Talk how sounds and feels STP, but don’t be shocked by that because Dean DeLeo openly admits that “being the music of the ‘Pilots basically means what we write is what you get”. With Coutts fronting the band both with vocals and guitar, the album is Stone Temple Pilots through and through but with a new vocalist that reminds me strongly of Robert Plant – a fact that rubs off on the whole CD.

Songs such as Ring Twice, Hello Hello, Wash Me Down and Morning Girl all classify themselves for commercial success as do many of the other eight tracks on offer here. But for me, the highlight is definitely Peeling an Orange with its clever play on words and environmental implications thrown in for good measure. Oh, and of course, a really cool melody.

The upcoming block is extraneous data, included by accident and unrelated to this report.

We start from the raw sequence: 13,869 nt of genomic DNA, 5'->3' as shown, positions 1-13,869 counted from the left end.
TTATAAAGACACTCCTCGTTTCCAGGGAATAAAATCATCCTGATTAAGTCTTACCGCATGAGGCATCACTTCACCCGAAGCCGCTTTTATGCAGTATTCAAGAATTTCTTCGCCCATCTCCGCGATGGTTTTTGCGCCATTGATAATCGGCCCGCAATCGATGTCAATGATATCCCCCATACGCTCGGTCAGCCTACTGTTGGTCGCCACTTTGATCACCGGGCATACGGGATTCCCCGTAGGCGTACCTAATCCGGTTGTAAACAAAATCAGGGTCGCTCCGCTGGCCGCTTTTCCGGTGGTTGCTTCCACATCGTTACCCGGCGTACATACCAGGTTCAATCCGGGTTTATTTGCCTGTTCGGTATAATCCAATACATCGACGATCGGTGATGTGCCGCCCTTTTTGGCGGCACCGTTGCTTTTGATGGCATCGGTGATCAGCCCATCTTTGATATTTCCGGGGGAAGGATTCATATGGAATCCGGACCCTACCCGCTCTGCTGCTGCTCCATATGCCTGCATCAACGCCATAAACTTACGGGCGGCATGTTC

So, if you’re an STP fan or just want to hear some good, solid pop-core tunes that totally rock, then give Talk Show a listen. I personally guarantee that you’ll like it.

1990s Revival: Zimmer’s Hole – Bound By Fire (c1997)

17 Aug

Forget extreme sports; this is extreme FUN! Zimmer’s Hole is one of the side projects of Strapping Young Lad. No, Devin isn’t directly involved; it was the other guy’s project and the band member’s names read like this: El Smooche – Lorde of Electric Winde; Banglsey Starnipples – Lorde of Strobe Lighting; Sickie Moochmaster – Lorde of Greased Thunder and Dr Heathen Hooch – Lorde of Ass-Fire.